Newcastle visit Chelsea today following a nightmare two days which has seen Big Sam's position in the St James' Park hotseat come under question once again.
The Toon army will take their places at Stamford Bridge still unsure whether Allardyce is the man to bring trophies to Tyneside.
Recent displays against Derby and Wigan have only hammered home their belief he is not that man.
But Allardyce insists Rome was not built in a day and, given time, he can make the Toon a team to be proud of.
He said: "In the last two games we were only a midges away from putting two results together to be going above Blackburn and level with Portsmouth, who are deemed to be the best two teams outside the big four in the Premiership.
"But all of a sudden because of this football club and its past history, it's all doom and gloom.
"It's never anything other than crisis, but there is no crisis here. There's only the disappointment of a result and performance that wasn't good enough.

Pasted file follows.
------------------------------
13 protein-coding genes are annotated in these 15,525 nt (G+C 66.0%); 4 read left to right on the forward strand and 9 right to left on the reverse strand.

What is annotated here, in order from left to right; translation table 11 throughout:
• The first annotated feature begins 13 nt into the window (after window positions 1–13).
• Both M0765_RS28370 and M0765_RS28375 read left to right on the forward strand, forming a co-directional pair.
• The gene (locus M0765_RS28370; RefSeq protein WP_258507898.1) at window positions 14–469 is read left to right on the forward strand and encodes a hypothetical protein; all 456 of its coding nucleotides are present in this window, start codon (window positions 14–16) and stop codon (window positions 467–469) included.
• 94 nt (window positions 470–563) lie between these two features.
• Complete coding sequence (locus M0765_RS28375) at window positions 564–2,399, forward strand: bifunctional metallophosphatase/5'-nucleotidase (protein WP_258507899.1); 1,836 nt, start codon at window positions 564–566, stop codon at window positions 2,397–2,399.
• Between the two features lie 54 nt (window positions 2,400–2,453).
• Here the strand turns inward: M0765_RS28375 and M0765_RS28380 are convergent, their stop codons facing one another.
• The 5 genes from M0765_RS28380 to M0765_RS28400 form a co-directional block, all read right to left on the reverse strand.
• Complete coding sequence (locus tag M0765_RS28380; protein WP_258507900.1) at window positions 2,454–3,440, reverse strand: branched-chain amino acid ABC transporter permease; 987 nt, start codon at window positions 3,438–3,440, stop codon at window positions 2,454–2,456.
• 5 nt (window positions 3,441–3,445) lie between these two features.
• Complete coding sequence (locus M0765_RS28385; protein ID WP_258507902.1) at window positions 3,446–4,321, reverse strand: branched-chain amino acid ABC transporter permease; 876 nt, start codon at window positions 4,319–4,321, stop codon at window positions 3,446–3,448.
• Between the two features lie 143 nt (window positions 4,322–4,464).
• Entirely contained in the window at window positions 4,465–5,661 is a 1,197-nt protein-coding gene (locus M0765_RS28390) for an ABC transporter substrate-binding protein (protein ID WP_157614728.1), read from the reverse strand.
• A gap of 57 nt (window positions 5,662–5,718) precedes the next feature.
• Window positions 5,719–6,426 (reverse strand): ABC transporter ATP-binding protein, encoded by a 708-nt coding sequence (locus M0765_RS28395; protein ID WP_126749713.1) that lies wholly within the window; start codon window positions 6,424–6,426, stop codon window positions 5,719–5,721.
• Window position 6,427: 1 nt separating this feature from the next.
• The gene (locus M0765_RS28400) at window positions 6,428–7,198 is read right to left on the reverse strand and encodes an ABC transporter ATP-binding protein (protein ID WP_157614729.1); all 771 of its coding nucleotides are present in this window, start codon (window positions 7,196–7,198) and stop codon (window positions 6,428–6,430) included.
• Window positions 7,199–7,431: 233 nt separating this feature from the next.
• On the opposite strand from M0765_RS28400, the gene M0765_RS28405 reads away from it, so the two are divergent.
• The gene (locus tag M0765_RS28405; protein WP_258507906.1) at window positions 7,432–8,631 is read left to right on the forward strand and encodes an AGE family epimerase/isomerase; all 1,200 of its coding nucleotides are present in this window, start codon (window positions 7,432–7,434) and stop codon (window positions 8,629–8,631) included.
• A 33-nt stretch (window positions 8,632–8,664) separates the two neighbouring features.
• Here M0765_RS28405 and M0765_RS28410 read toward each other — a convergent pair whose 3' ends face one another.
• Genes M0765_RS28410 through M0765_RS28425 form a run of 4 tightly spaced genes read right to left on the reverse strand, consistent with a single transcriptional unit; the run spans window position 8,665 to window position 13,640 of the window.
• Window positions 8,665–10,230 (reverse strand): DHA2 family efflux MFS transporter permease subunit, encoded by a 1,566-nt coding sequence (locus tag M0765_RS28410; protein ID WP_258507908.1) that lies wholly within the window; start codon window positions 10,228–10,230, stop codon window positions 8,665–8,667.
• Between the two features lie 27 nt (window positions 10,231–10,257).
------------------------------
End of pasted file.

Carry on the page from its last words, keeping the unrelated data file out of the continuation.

"But it's not a crisis. People outside make it a crisis or try and influence it, but what we have to do as a team and as a group of people is to stay strong and be focused on what we know is right and not let those influences affect us."
Allardyce has always maintained it will take up to three years to turn things around at Newcastle, especially considering all the behind-the-scenes turmoil which has ravaged St James' since he took charge.
He added: "I've never known anybody set up a successful business in three or four months. It simply can't happen. In many ways, some people - far too many of them - have gone out in the past and tried to buy their way to the top, but that's not sustainable.
"It might get you there in the short term, but it can't bring you long-term success at a football club because it has to come from a more structured and long-term plan.
"Everybody, not just us, because of structures and building and infrastructure. What those four clubs have developed is huge - massive in terms of international worldwide scouting, at every level all the way down to the ages of 10 or 11."